International Commercial Courts of Paris: where are we?
Published on 24th Feb 2020
Since 2018, international commercial matters such as commercial contracts, wrongful termination of business relationships, transport, unfair competition, and transactions in financial instruments can be ruled on by specialised courts in France (the Paris Commercial court and the Paris court of appeal).
With other international commercial courts having also recently been established in Amsterdam and Frankfurt were created, we assess the current state of play for the International Commercial Courts of Paris (ICCP).
Where are we?
Since 1 September 2018, 52 cases have been decided by the Paris international court of appeal, including 16 appeal decisions against arbitration awards.
The parties involved are from all across the world, including: an English bank, a joint stock company owned by the Ukrainian State, a Luxembourg company, an investment company from the Caiman Islands, Danish and Swiss companies, and a US transport company.
To this date, none of these cases has resulted from a clause referring to the Parisian international courts. However, this should change in the future as the ‘International Swaps and Derivatives Association (IDSA)’ has integrated such a jurisdiction clause.
What is new?
The international courts accept several means of providing evidence, such as written statements by third parties and requests for mandatory communication of a document held by one party, as well as witnesses' and experts’ testimonies.
English can be used in the debates and proceedings; even if French remains the language of proceedings (the summons is to be delivered in French and oral hearings are held in French), evidence can be communicated in English without any translation. Moreover, parties or experts can be heard in English with a simultaneous translation into French.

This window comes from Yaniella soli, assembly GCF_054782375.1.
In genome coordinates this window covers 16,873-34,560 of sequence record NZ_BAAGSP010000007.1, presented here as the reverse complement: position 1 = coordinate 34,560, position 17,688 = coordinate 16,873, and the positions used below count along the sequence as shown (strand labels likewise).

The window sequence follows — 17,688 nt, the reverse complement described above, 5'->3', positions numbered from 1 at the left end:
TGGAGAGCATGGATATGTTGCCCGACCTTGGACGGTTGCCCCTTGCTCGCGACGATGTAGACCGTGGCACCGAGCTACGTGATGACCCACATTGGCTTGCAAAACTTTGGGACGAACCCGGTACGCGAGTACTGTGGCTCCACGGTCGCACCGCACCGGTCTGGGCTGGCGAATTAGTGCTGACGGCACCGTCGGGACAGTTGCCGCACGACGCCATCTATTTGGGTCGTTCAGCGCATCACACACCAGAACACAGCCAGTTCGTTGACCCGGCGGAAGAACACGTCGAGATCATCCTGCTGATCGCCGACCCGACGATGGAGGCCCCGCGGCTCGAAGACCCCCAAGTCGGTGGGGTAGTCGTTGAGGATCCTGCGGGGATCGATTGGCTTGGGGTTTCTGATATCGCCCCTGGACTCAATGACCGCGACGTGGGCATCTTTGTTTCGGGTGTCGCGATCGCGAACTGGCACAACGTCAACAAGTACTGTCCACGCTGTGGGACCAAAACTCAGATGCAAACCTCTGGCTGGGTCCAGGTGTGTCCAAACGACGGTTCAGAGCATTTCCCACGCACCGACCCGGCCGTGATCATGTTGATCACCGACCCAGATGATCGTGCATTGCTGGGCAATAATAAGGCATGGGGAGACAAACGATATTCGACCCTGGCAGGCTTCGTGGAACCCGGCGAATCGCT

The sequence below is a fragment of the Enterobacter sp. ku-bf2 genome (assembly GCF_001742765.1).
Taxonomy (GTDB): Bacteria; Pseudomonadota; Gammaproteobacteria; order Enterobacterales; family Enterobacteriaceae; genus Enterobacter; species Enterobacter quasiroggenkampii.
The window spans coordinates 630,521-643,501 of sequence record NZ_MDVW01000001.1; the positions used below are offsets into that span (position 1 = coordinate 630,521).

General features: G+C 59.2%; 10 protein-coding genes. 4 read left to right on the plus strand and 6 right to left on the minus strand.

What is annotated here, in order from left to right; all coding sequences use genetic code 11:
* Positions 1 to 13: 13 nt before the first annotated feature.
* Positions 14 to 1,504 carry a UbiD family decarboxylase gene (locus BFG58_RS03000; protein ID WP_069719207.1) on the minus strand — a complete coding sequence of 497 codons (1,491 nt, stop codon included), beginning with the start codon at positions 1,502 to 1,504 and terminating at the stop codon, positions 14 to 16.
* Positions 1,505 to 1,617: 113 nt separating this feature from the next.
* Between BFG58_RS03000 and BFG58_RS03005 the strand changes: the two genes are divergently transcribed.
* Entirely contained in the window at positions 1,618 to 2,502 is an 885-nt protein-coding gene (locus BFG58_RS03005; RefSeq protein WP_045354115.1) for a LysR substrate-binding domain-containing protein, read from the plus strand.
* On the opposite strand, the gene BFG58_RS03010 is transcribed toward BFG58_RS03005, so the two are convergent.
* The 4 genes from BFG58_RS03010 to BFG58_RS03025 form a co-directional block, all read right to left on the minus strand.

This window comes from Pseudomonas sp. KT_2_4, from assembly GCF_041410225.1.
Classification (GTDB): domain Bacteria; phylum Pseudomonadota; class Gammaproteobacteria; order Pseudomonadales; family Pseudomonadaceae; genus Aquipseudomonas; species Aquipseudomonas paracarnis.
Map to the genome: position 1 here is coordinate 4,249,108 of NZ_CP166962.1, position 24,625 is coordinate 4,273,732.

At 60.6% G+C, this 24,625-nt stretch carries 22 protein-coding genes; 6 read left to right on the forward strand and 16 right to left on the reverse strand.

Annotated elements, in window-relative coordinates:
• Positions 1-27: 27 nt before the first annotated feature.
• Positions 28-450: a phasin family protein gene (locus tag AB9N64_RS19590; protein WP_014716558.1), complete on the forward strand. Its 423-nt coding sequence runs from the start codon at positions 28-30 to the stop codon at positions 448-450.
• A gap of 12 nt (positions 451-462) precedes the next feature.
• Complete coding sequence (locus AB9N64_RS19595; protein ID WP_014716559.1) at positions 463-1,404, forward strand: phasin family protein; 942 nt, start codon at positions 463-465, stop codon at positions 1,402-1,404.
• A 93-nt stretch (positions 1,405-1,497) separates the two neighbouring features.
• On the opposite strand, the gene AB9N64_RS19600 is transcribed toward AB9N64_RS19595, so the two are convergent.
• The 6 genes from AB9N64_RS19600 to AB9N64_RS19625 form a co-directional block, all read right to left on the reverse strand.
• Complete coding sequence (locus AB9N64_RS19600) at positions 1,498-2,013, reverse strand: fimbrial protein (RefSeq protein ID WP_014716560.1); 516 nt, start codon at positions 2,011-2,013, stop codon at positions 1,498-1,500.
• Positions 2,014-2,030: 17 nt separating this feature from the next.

The Paris international commercial court (court of appeal) publishes the decisions rendered in English on its website. These publications allow foreign companies involved in international litigation to access case law, and assess more easily their legal risk.
A procedural calendar is decided by a pre-trial judge in accordance with the parties. Proceedings before the ICCP are more flexible, bringing them closer to common law proceedings or international arbitration. A binding calendar will allow the parties to have a clear view on the different steps of the proceedings and its length. Last, the ICCP enables parties to meet judges several times.
What are the advantages?
Costs of proceedings in French jurisdictions remain low compared with arbitration fees or other foreign courts.
Application of foreign law will be facilitated by experts’ certificate and testimonies in English.
Moreover, under Regulation (EU) n°1215/2012 of the European Parliament and the Council (the Brussels Regulation), French judgments are recognised and enforceable all around the EEA.
What are the judges’ backgrounds?
The judges are multilingual and have prior experience in international commercial disputes. They are former barristers, lawyers and judges trained in common law and chosen for their skills in English.
What can we expect now?
In June 2019, the first President of the French Cour de cassation (and former First President of the Paris Court of Appeal), stated that it was too soon to have sufficient insights and draw up a proper activity report.
However, Paris being an established centre for international arbitration, the ICCP may play a similar role in international commercial litigation.
Finally, the combination of efficient procedures conducted in English with the civil law tradition – which is shared by many countries in Africa, Asia and Eastern Europe – presents an opportunity for the ICCP to distinguish itself as a centre for major international disputes.